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Unformatted text preview: Introduction: The Statue That Didn’t Look Right • Kouros @ the Getty- The Getty, with its lawyers & scientists & months of painstaking investigation, had come to 1 conclusion, & some of the world’s most foremost experts in Greek sculpture- just by looking @ the statue & sensing their own intuitive repulsion- had come to another; in the 1 st few seconds (@ a single glance) they were able to understand more about the essence of the statue than the team @ the Getty was able to understand after 14 months; their thinking was “fast & frugal”- they simply took a look @ the statue & some part of their brain did a series of instant calculations & before any kind of conscious took place, they felt something. • University of Iowa- 4 decks of cards- 2 of them red & the other 2 are blue; each card either wins you $ or costs you $ & you have to turn over cards from any of the decks in such a way that maximizes your earnings; red decks are high-stake & blue decks give $50 payout & modest penalties- after we’ve turned over ~50 cards we start to develop a hunch about what’s going on; after we’ve turned over ~80 cards most of us have figured out the game & can explain exactly why the red decks are a bad idea- we have some experiences, we think them through, we develop a theory, & then we put 2 & 2 together & that’s the way leaning works. • Iowa scientists hooked each gambler up to a machine that measured the activity of the sweat glands below the skin in the palms of their hands- gamblers started generating stress responses to the red decks by the 10 th card (40 cards before they were able to say that they had a hunch about what went wrong with those 2 decks)- more important, right around the time their palms started sweating, their behavior began to change as well- they started favoring the blue cards & taking fewer & fewer cards from the red decks (the gamblers figured out the game before they actually realized that they’d figured out the game0 they began making necessary adjustments before they were consciously aware of what adjustments they were supposed to be making)- it’s a very powerful illustration of the way our mind works. • Our brain uses 2 very different strategies to make sense of situations: 1.The conscious strategy; it’s logical & definitive, but it’s slow & needs a lot of info. 2.2 nd strategy is quick & smart; drawback= it operates entirely below the surface of consciousness- it sends messages through weirdly indirect channels; it’s a system in which our brain reaches conclusions without immediately telling us that it’s reaching conclusions. • The adaptive unconscious- the part of our brain that leaps to conclusions; is thought of as a giant computer that quickly & quietly processes a lot of data we need in order to keep functioning as human beings....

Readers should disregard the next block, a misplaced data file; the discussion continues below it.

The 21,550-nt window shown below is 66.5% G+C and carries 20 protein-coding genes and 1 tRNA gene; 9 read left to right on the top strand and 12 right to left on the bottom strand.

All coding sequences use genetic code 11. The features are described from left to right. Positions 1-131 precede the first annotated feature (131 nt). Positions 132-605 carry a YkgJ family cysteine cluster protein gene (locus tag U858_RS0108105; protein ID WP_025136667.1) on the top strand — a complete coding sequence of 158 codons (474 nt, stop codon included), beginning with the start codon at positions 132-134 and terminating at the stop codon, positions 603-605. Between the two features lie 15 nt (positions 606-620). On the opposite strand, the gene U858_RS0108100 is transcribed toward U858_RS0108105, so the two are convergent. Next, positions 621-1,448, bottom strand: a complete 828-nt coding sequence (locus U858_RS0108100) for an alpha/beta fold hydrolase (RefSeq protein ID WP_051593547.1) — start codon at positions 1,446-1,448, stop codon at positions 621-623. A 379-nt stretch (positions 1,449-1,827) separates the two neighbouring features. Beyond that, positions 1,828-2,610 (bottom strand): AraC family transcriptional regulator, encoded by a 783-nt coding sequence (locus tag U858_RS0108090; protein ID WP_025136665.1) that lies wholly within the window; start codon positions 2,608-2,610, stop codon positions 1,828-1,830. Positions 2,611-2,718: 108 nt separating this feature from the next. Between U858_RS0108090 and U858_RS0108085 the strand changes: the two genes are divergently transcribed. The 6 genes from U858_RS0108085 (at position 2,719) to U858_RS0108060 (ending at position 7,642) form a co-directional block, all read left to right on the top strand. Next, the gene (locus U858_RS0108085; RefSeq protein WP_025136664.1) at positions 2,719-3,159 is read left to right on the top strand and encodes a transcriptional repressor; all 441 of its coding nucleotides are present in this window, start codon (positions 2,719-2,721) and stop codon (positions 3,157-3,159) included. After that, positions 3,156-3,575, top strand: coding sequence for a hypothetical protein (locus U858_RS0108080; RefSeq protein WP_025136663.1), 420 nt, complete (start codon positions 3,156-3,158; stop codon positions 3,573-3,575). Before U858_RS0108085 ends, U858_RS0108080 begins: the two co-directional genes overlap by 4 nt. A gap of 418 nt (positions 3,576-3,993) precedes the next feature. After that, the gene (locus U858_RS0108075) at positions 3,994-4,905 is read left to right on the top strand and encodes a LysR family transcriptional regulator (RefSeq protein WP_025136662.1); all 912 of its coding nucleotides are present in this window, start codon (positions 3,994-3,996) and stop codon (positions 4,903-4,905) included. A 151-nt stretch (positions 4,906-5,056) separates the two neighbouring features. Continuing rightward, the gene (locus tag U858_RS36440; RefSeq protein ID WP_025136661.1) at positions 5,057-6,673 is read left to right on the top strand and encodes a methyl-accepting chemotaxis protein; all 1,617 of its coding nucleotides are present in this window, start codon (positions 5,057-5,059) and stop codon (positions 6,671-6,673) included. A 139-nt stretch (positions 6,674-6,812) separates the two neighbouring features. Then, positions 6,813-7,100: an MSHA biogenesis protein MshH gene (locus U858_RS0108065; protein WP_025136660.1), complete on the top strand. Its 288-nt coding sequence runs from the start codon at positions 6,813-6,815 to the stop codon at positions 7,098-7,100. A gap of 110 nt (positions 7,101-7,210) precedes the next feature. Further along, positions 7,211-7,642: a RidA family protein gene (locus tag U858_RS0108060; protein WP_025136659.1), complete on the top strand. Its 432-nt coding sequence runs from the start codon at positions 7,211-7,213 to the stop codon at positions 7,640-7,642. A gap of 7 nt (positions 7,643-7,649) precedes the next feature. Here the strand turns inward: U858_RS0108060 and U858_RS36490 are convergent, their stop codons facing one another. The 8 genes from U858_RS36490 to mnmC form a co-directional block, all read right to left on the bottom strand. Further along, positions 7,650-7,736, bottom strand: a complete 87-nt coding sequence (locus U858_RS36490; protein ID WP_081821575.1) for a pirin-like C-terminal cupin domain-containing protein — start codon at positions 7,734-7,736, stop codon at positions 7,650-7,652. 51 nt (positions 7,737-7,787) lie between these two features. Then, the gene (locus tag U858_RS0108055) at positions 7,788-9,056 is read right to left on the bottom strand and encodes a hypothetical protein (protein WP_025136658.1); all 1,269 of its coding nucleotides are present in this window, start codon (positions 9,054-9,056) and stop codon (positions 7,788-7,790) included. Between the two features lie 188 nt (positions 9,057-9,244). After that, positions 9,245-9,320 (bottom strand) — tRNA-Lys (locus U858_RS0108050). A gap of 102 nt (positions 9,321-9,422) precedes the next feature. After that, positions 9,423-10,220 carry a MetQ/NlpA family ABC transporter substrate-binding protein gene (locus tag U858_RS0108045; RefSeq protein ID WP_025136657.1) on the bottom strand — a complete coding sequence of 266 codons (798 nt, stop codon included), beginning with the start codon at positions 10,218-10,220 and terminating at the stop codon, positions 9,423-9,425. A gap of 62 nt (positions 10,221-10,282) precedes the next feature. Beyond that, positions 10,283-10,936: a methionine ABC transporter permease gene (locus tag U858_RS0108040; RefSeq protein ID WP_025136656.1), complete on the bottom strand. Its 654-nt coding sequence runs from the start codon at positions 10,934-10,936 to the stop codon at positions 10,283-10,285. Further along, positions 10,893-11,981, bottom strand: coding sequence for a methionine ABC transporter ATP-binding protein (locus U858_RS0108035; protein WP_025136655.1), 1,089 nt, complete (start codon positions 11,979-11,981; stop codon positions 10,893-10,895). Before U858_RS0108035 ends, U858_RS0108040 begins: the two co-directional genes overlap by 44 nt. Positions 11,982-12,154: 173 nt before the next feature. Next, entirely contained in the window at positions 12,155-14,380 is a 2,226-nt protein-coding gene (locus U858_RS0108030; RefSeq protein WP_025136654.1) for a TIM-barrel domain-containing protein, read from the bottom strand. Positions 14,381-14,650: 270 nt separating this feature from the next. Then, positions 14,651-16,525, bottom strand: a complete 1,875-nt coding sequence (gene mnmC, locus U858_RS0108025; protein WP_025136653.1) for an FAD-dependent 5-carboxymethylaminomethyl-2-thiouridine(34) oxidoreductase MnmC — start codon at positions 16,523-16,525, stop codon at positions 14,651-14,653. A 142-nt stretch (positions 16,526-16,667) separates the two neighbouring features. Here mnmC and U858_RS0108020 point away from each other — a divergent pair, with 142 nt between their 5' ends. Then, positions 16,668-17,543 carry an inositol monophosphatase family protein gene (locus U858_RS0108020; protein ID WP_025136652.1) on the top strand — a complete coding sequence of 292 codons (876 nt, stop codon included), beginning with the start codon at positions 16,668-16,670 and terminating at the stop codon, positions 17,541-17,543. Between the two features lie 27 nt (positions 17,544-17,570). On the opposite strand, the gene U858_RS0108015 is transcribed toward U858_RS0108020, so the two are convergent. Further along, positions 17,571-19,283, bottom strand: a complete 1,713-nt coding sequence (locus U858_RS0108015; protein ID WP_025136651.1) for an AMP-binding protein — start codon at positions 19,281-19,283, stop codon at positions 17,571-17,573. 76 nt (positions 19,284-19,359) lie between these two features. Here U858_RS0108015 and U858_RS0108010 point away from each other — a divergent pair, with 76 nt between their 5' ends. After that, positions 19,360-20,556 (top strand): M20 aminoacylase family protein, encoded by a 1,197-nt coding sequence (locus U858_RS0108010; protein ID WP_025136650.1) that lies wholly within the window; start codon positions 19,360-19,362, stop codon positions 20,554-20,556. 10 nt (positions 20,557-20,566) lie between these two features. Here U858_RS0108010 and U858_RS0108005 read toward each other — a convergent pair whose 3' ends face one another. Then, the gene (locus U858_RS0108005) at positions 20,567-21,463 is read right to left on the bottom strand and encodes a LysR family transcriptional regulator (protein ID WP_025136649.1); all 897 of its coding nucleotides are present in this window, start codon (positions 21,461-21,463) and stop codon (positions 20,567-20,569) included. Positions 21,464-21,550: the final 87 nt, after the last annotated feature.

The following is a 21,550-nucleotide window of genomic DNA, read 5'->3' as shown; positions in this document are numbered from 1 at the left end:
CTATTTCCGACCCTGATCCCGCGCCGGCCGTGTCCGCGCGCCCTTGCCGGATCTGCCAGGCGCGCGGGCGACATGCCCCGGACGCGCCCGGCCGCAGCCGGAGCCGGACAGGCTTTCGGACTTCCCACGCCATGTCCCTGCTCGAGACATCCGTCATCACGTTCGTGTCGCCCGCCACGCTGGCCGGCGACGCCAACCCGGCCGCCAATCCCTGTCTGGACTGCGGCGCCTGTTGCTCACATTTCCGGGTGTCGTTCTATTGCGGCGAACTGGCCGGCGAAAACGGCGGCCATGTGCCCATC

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This note was uploaded on 07/13/2008 for the course PSYC 33000 taught by Professor Radar during the Spring '08 term at Ithaca College.
- Spring '08